Tennis joi de vivre and tales of caution
- Emma Raducanu, 18, and Leylah Fernandez, 19, are the first all-teenage Grand Slam singles finalists since Serena beat Martina Hingis at the 1999 US Open.
As the year’s final Grand Slam reaches its climax, the absence of two of the “Big Three”, Serena Williams’ chances of winning Slam No. 24 being held up due to injury and four-time Slam champion Naomi Osaka’s early loss another break from the game to address mental health have all hardly been a footnote.
Global tennis fans instead have been captivated by two breakthrough stars at the US Open. The teenagers have mesmerised fans in the stadium and millions watching on TV with their freshness, flair and fighting spirit on court and candour off it.
Emma Raducanu, 18, and Leylah Fernandez, 19, are the first all-teenage Grand Slam singles finalists since Serena beat Martina Hingis at the 1999 US Open.
Canadian Fernandez, two months older to Raducanu, made her Slam debut last year, won her first WTA title this year and is ranked 73rd in the world. British player Raducanu, also born in Canada, played her first Slam only at this year’s Wimbledon and is world No. 150. A qualifier at Flushing Meadows, she had her flight ticket for an early departure. She is yet to drop a set in nine matches.
Theirs are incredible stories; two youngsters daring to dream, displaying the tenacity as children of immigrant parents as well. It’s not the first time we’ve heard such heartwarming stories in women’s tennis in the last few years.
Since the start of 2019, seven of the 10 Grand Slam women’s singles winners have been under 25. The exceptions are Simona Halep (29), Barbora Krejcikova and Ashleigh Barty, both 25 when they won this year’s French Open and Wimbledon respectively. The list includes Osaka, who has added three Slams after her first win as a 20-year-old at the 2018 US Open. Barty, at 23, won her maiden Slam at the 2019 French Open, Bianca Andreescu won the 2019 US Open at 19, Sofia Kenin at 21 captured the Australian Open last year and Polish teenager Iga Swiatek took Paris by storm a few months later. Another teen would have joined the young winners’ club by Sunday.
The rankings too reflect the strides GenNext is taking in women’s tennis. Seven of the top 10 in the WTA rankings are 25 or under. The oldest Slam champion in it, Garbine Muguruza (27), is currently 10th.
Then there are some who are touted to join the elite. Like Coco Gauff. The American made the Wimbledon Round of 16 as a 15-year-old. Since then, she has reached two Slam pre-quarterfinals and the French Open quarter-final this year. And a US Open final, though in doubles, adding a fun chapter to the teen tales of New York this year.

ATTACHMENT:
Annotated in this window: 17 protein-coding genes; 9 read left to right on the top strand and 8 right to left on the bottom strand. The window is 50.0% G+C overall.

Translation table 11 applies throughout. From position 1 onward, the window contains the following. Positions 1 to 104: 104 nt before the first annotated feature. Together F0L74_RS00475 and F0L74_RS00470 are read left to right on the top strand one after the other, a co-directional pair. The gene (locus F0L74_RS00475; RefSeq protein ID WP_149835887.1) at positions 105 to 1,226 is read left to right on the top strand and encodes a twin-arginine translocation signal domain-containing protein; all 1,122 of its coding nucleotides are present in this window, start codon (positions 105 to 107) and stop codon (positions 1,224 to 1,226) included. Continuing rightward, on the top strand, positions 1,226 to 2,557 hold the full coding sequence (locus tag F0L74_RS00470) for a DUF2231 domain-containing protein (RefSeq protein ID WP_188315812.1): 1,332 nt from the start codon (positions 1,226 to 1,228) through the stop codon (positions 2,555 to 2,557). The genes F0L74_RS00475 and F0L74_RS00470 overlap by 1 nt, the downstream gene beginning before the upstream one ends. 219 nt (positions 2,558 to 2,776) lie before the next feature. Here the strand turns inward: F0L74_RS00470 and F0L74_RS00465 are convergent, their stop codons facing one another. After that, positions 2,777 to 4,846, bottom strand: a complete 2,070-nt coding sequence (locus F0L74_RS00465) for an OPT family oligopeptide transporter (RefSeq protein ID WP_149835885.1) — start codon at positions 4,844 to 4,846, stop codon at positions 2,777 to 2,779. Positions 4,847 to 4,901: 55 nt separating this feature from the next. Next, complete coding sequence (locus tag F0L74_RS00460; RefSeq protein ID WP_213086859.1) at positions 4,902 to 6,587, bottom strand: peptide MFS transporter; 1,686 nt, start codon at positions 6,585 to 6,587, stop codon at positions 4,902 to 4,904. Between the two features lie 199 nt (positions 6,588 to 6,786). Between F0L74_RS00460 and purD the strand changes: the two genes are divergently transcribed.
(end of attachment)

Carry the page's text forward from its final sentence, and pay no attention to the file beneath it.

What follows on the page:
“I think it's really cool,” Gauff said after her doubles semi-final victory. “I feel like there’s definitely a shift going on into the new generation, new gen, next gen… whatever term they use on social media. There’s definitely a shift coming.”
The older generation feels the change. “It’s always nice to see the young girls coming,” said Hsieh Su-wei, who, at 35, made her maiden Slam quarter-finals at the 2021 Australian Open. “They’re pretty, they have energy and they have different games. It’s an exciting refresh for the tour.”
As exciting as it is, it comes with cautionary notes. While Osaka and Barty have built on their early promise, Andreescu, Kenin or Swiatek have slipped since their initial bloom, due injury or dip in form. Jelena Ostapenko, the 2017 French Open winner, and Sloane Stephens, the US Open champion that year, too are examples.
Aryna Sabalenka, world No. 2 at 23 with 10 WTA titles, hasn’t found Slam success yet. She felt the carefree mindset can’t last. “You’re kind of feeling this crush and you're using it, hitting the ball, not really thinking, everything is going in. This is a nice kind of feeling. I felt it before “this is cool”,” she said after her semi-final loss to Fernandez. “But the question is when will you start to understand what's going on and where you are… how well can you deal with all these expectations… all this pressure?”
Raducanu already knows. An overnight sensation at Wimbledon, the Briton pulled out of the last-16 clash after struggling to breathe and feeling dizzy on court. She admitted later that the “whole experience caught up with me”.
Osaka, at 23 has led the way with her tennis and stand on social issues. She recently highlighted her mental health battles. After being away from the game between the French Open and Tokyo Olympics, she has taken another break after the third-round loss in New York. Osaka said she feels more relief than happiness when she wins and great sadness after a loss, pointing to the pressures of stardom. For Gauff, it is about keeping the joy of playing tennis alive in her.
It is easier said than done. Shelby Rogers, 28, who beat Barty but lost to Raducanu, summed it up. Asked what advice she’d give Raducanu, she said: “Buckle up. It’s a long ride.”